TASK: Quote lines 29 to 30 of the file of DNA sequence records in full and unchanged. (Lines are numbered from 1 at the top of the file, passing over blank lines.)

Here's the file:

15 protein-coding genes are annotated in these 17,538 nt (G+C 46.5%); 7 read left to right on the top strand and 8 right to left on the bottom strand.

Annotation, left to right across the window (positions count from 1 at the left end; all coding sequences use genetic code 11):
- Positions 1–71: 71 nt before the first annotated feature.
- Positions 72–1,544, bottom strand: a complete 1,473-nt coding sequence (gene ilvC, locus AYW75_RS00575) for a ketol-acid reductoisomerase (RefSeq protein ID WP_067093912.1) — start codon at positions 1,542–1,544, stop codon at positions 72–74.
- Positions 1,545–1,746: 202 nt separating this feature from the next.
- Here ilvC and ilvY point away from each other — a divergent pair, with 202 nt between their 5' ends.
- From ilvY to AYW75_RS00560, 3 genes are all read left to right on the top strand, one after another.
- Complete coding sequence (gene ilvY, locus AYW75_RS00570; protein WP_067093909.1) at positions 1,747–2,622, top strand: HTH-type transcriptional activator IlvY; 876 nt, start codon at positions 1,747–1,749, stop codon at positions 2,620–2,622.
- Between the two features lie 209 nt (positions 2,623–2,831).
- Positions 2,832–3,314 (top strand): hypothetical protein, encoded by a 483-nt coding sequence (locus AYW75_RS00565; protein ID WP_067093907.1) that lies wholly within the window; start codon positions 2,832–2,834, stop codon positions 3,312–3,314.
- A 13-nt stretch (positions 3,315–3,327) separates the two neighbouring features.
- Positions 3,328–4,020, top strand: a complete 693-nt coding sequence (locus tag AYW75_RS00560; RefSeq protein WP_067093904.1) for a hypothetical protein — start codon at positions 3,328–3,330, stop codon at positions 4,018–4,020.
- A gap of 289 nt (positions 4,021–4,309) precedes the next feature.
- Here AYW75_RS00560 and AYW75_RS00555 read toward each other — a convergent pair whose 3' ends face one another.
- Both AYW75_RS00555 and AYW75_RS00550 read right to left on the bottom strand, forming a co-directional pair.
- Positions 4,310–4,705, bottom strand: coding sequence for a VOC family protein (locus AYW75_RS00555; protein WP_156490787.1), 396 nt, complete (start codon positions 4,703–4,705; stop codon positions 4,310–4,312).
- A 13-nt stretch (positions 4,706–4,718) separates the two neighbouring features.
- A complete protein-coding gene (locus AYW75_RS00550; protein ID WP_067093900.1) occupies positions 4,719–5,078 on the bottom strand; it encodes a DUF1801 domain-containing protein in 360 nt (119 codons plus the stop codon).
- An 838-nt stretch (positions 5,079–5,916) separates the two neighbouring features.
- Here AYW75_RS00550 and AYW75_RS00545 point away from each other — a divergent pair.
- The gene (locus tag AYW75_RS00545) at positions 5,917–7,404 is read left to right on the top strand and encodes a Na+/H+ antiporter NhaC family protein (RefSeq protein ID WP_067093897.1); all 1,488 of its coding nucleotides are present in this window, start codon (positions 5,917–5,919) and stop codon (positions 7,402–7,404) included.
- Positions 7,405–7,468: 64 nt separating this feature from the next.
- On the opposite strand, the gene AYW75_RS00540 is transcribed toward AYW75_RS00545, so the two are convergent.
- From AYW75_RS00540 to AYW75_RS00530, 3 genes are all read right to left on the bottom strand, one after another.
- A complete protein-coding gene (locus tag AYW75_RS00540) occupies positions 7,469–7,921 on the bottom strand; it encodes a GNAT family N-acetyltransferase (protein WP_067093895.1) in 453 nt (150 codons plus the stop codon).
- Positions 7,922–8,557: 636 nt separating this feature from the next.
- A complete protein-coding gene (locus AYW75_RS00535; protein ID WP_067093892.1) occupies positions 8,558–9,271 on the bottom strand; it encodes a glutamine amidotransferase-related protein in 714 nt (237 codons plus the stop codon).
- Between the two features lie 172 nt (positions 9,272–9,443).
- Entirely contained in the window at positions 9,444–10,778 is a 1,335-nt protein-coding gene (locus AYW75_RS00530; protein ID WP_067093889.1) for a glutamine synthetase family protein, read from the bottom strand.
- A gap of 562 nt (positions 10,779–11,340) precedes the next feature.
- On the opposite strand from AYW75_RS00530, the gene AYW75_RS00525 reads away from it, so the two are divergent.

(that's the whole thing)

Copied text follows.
- Entirely contained in the window at positions 9,444–10,778 is a 1,335-nt protein-coding gene (locus AYW75_RS00530; protein ID WP_067093889.1) for a glutamine synthetase family protein, read from the bottom strand.
- A gap of 562 nt (positions 10,779–11,340) precedes the next feature.